HomeNewsAttorney Helps Spouse of Deceased Union Worker Seek Disability Benefits

Attorney Helps Spouse of Deceased Union Worker Seek Disability Benefits

When a spouse is sick or injured, claiming disability benefits may not be your first priority.  You are usually focused on your spouse’s treatment, comfort, and convalescence.  In a recent ERISA case, a woman in this position brought a lawsuit after the Central Pension Fund of the International Union of Operating Engineers & Participating Employers (“the Fund”) denied her claim for her husband’s disability benefits.  The Fund had determined that because she made the claim too late—she made the claim after her husband had passed away—she could not claim disability benefits on his behalf.  Alderman v. Cent. Pension Fund of the Int’l Union of Operating Eng’rs & Participating Emplrs., No. 1:14-CV-94-TLS, 2016 U.S. Dist. LEXIS 4673 (N.D. Ind. Jan. 14, 2016).  Plaintiff, Mrs. Alderman, alleged that she attempted to make a claim for disability benefits on her husband’s behalf while he was alive, but was misinformed by someone (without authority) at the Fund office, who informed her that her husband could not apply for benefits under the Fund’s disability plan until he first received a Social Security Administration (“SSA”) award of disability benefits. Ultimately, this was not correct information, but Mrs. Alderman waited until after receiving a disability award from SSA, which supported that Mr. Alderman had been disabled for a year and half prior to his death.  Regardless, the Fund completely denied Mrs. Alderman’s claim because it was not a timely filing—meaning a claim for disability would only be paid to a deceased participant if it had been properly claimed prior to the participant’s death. The Court drew issue with the fact that the Fund failed to properly give Mrs. Alderman its true basis for denial—that Mrs. Alderman’s husband was the only person considered to be a “participant” under the terms of the plan and therefore the only person entitled to even make a claim for disability benefits under the plan.  Interestingly, the plan language itself failed to make clear that a participant had to be alive in order to make a claim for benefits or, alternatively, that a spouse could not stand in the participant’s shoes. The Court remanded Mrs. Alderman’s claim to the Fund, ordering that Fund consider Mrs. Alderman’s claim to be timely.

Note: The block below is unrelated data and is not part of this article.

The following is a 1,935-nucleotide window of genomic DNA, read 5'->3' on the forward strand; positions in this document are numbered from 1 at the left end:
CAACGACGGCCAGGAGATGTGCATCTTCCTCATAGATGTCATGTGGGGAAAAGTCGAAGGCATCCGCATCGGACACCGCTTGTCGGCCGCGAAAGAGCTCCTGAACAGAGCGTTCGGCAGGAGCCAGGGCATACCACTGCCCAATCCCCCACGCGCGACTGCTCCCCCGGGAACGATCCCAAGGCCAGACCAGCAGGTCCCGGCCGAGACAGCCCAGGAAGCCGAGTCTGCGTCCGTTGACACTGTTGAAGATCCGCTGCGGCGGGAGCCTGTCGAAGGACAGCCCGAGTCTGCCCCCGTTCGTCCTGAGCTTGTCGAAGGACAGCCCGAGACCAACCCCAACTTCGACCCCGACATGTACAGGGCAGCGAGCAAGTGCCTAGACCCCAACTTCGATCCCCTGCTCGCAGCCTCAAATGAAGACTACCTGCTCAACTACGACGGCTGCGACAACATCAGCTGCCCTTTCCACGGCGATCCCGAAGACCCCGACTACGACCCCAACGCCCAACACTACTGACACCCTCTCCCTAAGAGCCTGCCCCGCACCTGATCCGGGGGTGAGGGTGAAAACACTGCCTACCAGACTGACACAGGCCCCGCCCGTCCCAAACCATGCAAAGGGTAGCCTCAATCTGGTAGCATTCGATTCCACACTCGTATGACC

If you are seeking disability benefits on behalf of a sick or injured family member, call an experienced ERISA attorney today.

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